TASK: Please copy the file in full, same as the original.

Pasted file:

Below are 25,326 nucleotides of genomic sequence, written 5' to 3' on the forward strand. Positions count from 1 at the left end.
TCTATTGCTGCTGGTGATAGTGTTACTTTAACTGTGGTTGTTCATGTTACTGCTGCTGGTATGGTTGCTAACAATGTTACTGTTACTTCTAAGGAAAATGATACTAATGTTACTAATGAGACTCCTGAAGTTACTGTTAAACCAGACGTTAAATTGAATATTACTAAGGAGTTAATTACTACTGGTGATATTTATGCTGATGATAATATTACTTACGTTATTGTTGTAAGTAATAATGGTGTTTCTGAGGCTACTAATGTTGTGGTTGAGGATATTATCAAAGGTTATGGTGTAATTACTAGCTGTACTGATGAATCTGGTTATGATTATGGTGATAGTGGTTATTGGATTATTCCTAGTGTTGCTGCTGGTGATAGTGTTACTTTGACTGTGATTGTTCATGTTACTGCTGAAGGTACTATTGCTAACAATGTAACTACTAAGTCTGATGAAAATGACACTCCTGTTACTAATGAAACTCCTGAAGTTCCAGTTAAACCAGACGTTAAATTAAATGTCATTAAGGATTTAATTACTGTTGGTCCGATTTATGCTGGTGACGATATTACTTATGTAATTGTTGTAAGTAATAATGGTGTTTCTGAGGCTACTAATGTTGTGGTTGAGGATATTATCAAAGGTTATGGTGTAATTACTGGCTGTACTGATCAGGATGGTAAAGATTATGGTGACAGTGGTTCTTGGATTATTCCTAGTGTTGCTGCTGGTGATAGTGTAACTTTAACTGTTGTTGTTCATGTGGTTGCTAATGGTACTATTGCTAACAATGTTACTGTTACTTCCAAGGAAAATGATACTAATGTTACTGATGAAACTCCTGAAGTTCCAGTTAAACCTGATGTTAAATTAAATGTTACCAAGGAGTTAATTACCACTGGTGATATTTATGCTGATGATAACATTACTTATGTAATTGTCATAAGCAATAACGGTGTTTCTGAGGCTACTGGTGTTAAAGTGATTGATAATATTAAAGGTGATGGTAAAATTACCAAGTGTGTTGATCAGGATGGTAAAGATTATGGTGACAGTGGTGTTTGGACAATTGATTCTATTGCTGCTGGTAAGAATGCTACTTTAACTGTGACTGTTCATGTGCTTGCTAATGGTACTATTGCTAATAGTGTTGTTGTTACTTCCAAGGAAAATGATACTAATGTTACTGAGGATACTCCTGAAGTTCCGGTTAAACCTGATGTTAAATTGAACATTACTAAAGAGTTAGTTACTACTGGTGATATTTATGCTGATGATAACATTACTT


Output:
Below are 25,326 nucleotides of genomic sequence, written 5' to 3' on the forward strand. Positions count from 1 at the left end.
TCTATTGCTGCTGGTGATAGTGTTACTTTAACTGTGGTTGTTCATGTTACTGCTGCTGGTATGGTTGCTAACAATGTTACTGTTACTTCTAAGGAAAATGATACTAATGTTACTAATGAGACTCCTGAAGTTACTGTTAAACCAGACGTTAAATTGAATATTACTAAGGAGTTAATTACTACTGGTGATATTTATGCTGATGATAATATTACTTACGTTATTGTTGTAAGTAATAATGGTGTTTCTGAGGCTACTAATGTTGTGGTTGAGGATATTATCAAAGGTTATGGTGTAATTACTAGCTGTACTGATGAATCTGGTTATGATTATGGTGATAGTGGTTATTGGATTATTCCTAGTGTTGCTGCTGGTGATAGTGTTACTTTGACTGTGATTGTTCATGTTACTGCTGAAGGTACTATTGCTAACAATGTAACTACTAAGTCTGATGAAAATGACACTCCTGTTACTAATGAAACTCCTGAAGTTCCAGTTAAACCAGACGTTAAATTAAATGTCATTAAGGATTTAATTACTGTTGGTCCGATTTATGCTGGTGACGATATTACTTATGTAATTGTTGTAAGTAATAATGGTGTTTCTGAGGCTACTAATGTTGTGGTTGAGGATATTATCAAAGGTTATGGTGTAATTACTGGCTGTACTGATCAGGATGGTAAAGATTATGGTGACAGTGGTTCTTGGATTATTCCTAGTGTTGCTGCTGGTGATAGTGTAACTTTAACTGTTGTTGTTCATGTGGTTGCTAATGGTACTATTGCTAACAATGTTACTGTTACTTCCAAGGAAAATGATACTAATGTTACTGATGAAACTCCTGAAGTTCCAGTTAAACCTGATGTTAAATTAAATGTTACCAAGGAGTTAATTACCACTGGTGATATTTATGCTGATGATAACATTACTTATGTAATTGTCATAAGCAATAACGGTGTTTCTGAGGCTACTGGTGTTAAAGTGATTGATAATATTAAAGGTGATGGTAAAATTACCAAGTGTGTTGATCAGGATGGTAAAGATTATGGTGACAGTGGTGTTTGGACAATTGATTCTATTGCTGCTGGTAAGAATGCTACTTTAACTGTGACTGTTCATGTGCTTGCTAATGGTACTATTGCTAATAGTGTTGTTGTTACTTCCAAGGAAAATGATACTAATGTTACTGAGGATACTCCTGAAGTTCCGGTTAAACCTGATGTTAAATTGAACATTACTAAAGAGTTAGTTACTACTGGTGATATTTATGCTGATGATAACATTACTT